Quakers in Britain are among a global chain of solidarity with landless Indian villagers whose massive nonviolent protest march this week turned, cautiously, to celebration when Indian government ministers appeared to meet demands to give land rights to the poorest.
Rajagopal P.V., leader of the Jansatyagraha 2012 march, has this week negotiated with the prime minister, Manmohan Singh, and the minister of rural development. Organisers believe there has been a great achievement for land rights in India. This is proof, the organisers say, that nonviolence can make a change in the world.
However, after government ministers addressed the marchers in Gwalior on 2 October, the people decided they wanted to see more commitment from the government and revised plans for 100,000 people to march taking a month to cover 350 kilometres from Gwalior to Delhi. A smaller groupl set off today (3 October); 300 representatives will finalise their demands in Delhi and on 11 October, Rajagopal will meet government ministers in Delhi.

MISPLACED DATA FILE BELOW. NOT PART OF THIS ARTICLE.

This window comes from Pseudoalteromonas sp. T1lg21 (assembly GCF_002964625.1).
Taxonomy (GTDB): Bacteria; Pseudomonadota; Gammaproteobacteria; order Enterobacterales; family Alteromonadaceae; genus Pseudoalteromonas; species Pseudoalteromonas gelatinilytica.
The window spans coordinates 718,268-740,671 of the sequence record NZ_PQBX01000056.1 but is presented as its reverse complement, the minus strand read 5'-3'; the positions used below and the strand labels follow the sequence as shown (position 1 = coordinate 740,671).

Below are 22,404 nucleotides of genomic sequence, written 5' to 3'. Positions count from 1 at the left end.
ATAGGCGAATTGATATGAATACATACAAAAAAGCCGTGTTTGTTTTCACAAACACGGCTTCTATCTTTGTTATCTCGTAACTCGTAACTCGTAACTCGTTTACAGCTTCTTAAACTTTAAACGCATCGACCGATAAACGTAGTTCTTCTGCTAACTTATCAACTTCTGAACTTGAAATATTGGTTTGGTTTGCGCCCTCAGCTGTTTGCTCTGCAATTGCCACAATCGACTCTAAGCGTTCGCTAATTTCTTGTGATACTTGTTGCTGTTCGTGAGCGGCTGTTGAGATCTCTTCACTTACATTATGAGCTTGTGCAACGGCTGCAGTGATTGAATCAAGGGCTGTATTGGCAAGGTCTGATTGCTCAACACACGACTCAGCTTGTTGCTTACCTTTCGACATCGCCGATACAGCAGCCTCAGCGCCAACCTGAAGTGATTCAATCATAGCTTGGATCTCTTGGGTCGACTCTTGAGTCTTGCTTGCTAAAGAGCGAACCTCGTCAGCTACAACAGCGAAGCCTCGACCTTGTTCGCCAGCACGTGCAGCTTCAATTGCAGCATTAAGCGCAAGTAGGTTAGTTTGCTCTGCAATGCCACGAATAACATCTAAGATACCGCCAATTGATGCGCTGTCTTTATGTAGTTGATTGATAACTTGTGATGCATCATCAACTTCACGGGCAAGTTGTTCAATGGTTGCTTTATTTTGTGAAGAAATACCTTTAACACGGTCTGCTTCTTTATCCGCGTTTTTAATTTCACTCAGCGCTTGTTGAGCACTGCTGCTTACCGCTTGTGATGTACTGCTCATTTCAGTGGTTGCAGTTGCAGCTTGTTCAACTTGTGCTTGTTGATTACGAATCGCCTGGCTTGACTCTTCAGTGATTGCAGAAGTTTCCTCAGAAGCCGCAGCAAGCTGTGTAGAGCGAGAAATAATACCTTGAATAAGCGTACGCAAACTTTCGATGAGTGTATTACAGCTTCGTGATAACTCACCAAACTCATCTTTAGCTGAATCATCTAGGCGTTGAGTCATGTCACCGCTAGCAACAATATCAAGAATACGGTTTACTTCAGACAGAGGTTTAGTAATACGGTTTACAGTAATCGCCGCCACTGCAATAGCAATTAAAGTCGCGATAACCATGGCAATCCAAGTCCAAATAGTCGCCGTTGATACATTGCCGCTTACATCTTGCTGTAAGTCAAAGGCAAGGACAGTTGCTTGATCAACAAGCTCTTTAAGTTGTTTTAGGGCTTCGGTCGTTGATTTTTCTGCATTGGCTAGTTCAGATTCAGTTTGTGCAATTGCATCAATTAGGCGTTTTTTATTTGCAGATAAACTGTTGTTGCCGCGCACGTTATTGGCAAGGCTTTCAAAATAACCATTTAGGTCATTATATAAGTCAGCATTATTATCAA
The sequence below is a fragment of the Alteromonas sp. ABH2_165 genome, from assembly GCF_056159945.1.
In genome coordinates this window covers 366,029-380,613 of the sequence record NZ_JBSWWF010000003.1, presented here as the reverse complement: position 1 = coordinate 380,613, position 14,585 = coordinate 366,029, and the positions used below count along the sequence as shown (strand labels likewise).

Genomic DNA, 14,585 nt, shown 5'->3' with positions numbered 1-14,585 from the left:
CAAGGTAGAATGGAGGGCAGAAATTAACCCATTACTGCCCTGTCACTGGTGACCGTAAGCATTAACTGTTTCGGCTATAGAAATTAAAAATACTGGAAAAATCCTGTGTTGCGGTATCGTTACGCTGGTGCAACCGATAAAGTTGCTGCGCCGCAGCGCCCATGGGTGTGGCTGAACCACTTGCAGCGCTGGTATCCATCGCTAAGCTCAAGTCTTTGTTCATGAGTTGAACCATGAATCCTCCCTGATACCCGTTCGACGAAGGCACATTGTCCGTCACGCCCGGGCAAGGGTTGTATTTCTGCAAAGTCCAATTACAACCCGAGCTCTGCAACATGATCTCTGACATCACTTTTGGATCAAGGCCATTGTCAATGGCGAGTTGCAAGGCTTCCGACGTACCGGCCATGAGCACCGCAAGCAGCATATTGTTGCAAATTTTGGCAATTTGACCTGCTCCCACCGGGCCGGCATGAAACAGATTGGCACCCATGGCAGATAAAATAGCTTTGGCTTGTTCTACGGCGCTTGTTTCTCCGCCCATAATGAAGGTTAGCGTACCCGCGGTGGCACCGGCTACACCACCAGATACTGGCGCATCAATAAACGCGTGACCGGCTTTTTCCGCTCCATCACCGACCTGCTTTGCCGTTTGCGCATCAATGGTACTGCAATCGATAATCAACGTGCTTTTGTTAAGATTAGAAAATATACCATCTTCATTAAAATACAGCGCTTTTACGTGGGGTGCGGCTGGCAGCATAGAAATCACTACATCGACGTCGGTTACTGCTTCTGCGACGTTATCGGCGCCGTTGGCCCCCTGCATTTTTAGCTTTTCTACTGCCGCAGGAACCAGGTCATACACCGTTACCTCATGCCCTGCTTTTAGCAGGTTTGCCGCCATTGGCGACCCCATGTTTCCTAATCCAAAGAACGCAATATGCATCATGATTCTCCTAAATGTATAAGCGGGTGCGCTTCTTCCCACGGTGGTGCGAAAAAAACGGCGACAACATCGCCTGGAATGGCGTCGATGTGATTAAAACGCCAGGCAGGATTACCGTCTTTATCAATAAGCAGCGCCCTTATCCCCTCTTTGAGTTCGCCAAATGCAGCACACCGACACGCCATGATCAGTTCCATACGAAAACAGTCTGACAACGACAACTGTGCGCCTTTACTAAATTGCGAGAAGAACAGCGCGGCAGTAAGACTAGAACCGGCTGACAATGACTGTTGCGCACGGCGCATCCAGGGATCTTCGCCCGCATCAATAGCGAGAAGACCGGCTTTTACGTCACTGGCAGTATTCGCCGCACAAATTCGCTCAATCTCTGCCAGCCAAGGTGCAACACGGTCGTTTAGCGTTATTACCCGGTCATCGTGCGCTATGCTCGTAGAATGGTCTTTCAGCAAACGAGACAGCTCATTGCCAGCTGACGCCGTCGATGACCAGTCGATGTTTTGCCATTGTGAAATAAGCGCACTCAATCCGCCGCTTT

Rajagopal says the people want “dignity, security and identity”. He is president of Ekta Parishad, a movement of around 11,000 community-based organisations that interprets nonviolence in the same way as Gandhi, as an active force in bringing about social change. Quaker Peace and Social Witness (QPSW) has supported Ekta Parishad for many years as part of its South Asia Programme and has worked with them to provide training in active nonviolence. QPSW staff member Gerald Conyngham was at the workshops in Gwalior and Quakers joined Christian Aid and Action Village India to organise vigils and marches in the UK.